First Ride: 2002 Yamaha YZF-R6

Getting back on the R6 was like getting back on an old friend. I don't normally ride my old friends, you understand, but the R6 responds like no other to a massive session of throttle abuse

Bordering on being hard work, there's no real midrange to speak of, the gearbox is pretty notchy, and some people don't like the frisky front end. But if you can live with these characteristics (deficiences is too strong a word) the Yamaha R6 is one of the purest, maddest biking experiences you can have.

For starters, it's tiny. If you're anything over six feet tall, you're running the risk of looking ridiculous on it. Ask Wozza. But so long as you're not a long bastid the R6 fits perfectly, and it weighs chuff-all. As a device to fling about and go mental on, it's perfect. The 2002 red and white paint scheme and shark-nosed styling makes it the best-looking bike of the 600 bunch by a country mile, and it generally exudes the air of a cocked gun, loaded and ready to go off at a moment's notice. "The R6 still makes me nervous because it's twitchy, the front end can get really frisky over bumps," says Niall as soon as he's come back in from his first session on the track.  I love it and Niall's not so keen.  "I've ridden them so many times I know that edgy R6 feeling straight away. Once you start getting on with it and get your head down on the track you notice it less, it's just noticeable when you first get on it compared to the others. It's got steep geometry at the front, and you've got to wonder whether the problems Jim Whitham's had crashing with the bike might be down to that. His team-mate Casoli does the same thing."

But that's right at the limit. On the road and for normal people at the track, the R6 is a weapon. It sits you right over the front bike encouraging you to sling it about like a demented thing, and there's so much grip available that the first thing to let go is generally (ask Whitham) the front tyre. Which is obviously less preferable to losing the rear tyre, but you have to be right on it speed-wise to get into this territory.  Get the power on hard over a bumpy section and she can get a bit frisky. Not a great deal you can do about this, except back the throttle off or fit a steering damper. If you don't respect an R6 it can bite, but therein lies a great deal of its sales charm. Proper racebike on the road and all that. Either way, people can't seem to get enough of them, and once you've ridden one, you understand. The R6 riding experience gets under your skin and makes you do very bad things. "The bike made me do it" should, in fact, be admissable evidence in court when it comes to misdemeanours on the Yamaha R6.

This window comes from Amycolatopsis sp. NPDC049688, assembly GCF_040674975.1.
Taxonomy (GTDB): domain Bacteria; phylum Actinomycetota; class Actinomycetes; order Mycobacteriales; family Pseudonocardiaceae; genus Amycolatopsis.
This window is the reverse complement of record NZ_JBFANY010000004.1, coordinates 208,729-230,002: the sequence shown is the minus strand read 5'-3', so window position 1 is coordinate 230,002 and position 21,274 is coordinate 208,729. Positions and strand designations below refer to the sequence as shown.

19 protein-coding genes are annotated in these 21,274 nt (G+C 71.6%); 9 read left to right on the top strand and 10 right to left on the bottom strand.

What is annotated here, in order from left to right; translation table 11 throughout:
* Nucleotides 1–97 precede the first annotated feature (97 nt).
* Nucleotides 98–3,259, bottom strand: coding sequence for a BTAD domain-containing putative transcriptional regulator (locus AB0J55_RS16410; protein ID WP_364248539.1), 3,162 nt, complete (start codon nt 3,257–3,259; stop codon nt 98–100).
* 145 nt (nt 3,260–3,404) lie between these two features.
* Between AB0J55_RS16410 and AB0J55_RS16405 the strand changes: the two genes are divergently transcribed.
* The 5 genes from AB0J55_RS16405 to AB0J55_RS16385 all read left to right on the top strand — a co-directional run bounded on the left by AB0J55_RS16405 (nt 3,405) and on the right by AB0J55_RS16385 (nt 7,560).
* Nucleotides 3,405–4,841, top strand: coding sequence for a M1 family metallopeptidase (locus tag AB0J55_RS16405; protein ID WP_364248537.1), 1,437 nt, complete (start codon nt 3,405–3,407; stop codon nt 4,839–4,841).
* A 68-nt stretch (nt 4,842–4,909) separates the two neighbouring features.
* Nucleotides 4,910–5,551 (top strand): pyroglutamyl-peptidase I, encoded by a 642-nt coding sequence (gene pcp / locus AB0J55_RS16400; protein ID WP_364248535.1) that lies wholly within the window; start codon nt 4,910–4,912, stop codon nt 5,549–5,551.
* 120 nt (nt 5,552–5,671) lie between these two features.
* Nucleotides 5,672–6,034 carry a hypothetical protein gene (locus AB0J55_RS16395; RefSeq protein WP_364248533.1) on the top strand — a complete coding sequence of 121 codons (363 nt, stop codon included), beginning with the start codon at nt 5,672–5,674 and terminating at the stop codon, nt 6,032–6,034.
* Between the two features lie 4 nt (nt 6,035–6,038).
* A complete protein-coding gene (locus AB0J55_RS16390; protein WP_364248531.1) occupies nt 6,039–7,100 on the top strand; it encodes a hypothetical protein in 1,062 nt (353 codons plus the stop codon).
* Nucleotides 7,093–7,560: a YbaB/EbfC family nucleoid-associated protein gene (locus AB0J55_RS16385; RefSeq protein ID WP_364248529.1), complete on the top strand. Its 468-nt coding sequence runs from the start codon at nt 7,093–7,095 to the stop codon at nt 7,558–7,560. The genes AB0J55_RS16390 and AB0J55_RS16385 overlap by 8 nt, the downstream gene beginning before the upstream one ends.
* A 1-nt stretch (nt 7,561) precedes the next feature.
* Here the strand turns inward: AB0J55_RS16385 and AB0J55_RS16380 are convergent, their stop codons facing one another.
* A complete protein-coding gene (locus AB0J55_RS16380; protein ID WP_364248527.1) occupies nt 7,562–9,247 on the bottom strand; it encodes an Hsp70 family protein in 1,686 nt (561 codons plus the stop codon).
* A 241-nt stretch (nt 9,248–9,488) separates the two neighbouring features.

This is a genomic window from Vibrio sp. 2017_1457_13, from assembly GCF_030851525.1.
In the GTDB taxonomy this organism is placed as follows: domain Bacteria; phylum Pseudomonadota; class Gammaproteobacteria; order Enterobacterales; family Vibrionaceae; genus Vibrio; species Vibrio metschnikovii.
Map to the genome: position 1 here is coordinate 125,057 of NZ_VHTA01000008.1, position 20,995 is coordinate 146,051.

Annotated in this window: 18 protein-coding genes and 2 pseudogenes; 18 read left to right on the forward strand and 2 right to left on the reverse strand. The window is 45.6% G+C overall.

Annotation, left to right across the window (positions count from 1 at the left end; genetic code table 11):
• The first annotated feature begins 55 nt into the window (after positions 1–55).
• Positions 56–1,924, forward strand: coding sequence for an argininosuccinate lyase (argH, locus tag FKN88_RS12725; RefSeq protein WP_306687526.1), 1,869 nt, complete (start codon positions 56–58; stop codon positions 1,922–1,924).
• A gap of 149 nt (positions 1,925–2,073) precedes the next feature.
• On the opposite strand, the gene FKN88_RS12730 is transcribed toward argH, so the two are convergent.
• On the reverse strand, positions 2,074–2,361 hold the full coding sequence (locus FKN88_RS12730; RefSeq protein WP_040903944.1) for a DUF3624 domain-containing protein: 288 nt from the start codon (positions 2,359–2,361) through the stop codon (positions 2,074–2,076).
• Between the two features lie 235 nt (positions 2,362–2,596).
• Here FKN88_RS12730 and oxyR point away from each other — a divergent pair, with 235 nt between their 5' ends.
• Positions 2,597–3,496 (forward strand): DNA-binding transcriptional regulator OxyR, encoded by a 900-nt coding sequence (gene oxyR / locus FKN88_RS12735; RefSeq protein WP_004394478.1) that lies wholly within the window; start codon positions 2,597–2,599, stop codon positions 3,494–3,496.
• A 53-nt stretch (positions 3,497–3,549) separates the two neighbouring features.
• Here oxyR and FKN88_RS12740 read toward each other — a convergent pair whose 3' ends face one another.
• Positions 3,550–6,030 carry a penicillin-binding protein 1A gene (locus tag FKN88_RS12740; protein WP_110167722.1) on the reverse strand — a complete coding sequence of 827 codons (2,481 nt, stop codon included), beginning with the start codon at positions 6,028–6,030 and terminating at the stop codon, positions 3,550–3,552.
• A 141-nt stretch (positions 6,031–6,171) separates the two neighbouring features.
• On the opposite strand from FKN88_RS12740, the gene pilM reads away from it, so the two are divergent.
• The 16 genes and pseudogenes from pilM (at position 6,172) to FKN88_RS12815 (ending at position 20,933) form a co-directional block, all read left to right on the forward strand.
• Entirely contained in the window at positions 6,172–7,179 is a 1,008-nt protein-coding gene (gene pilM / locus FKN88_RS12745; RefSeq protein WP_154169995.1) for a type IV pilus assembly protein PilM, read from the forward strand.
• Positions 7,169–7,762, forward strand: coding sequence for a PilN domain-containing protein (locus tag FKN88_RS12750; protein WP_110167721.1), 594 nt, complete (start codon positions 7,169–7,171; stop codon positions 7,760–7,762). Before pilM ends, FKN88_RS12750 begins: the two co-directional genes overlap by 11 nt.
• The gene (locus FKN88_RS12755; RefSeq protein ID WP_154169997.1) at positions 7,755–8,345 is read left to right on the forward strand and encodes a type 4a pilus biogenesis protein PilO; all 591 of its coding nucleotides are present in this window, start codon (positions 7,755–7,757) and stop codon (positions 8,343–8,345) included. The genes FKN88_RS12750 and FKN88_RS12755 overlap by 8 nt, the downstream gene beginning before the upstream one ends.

"The motor absolutely loves to rev," agrees Niall. "Goes well beyond 15,000rpm which allows you to be more flexible between corners, you can scream it through on the same gear. The power it makes, though, is quite peaky so you have to keep it screaming above 12,000rpm everywhere  or it doesn't go anywhere. On the road you've got to rev it, don't have any other option. It'll ride round at slow speeds, but that's no fun at all." Which is precisely what MAKES it such fun to ride. You've got to tap a frenzied dance of death all over the gearshift lever to get a move on. There's no being lazy and waiting for the midrange to do the work for you, because by and large there isn't any to be had. But therein lies a buggerance: the gearbox is the R6's weakest link. And don't just take my word for it; here's what Niall Mac thinks.

"The gearbox has always been clonky. Getting off the Suzuki and onto the Yamaha is a real shocker. You don't miss gears, it's just notchy, the gears go in with a real bang and if you're not using the clutch, you can feel it shake the whole bike, especially first into second. They've improved the R1 for this year, so maybe they should have looked at the R6." It doesn't stop you enjoying the screaming motor of the R6, but it's bad enough to make you wince every now and then.

The R6 is a terrible wheelie bike. Whether this specifically worries you or not is kind of immaterial, because it's totally indicative of how the engine delivers its power. Nothing, nothing, still nothing, Whamm! Whether this is a pain in the arse or biking heaven depends on who you are and how you like to ride. Personally, I love it. If you're out hunting for bigger prey down your local A-roads, or fancy embarrassing some bloke with all the gear but no idea on a GSX-R1000, then the R6 has got to be the weapon of choice. But if you're looking for a relaxing day out down to the coast with your girlfriend on the back, steer well clear.  The R6 is just far too intense for that.

2002 Yamaha R6 Specs

Production date: 2002
Price new: £7099
Engine capacity: 600cc
Power: 102bhp @ 12,500rpm
Torque: 44lb/ft @ 10,800rpm   
Weight: 167kg
Seat height: 820mm
Top speed: 160mph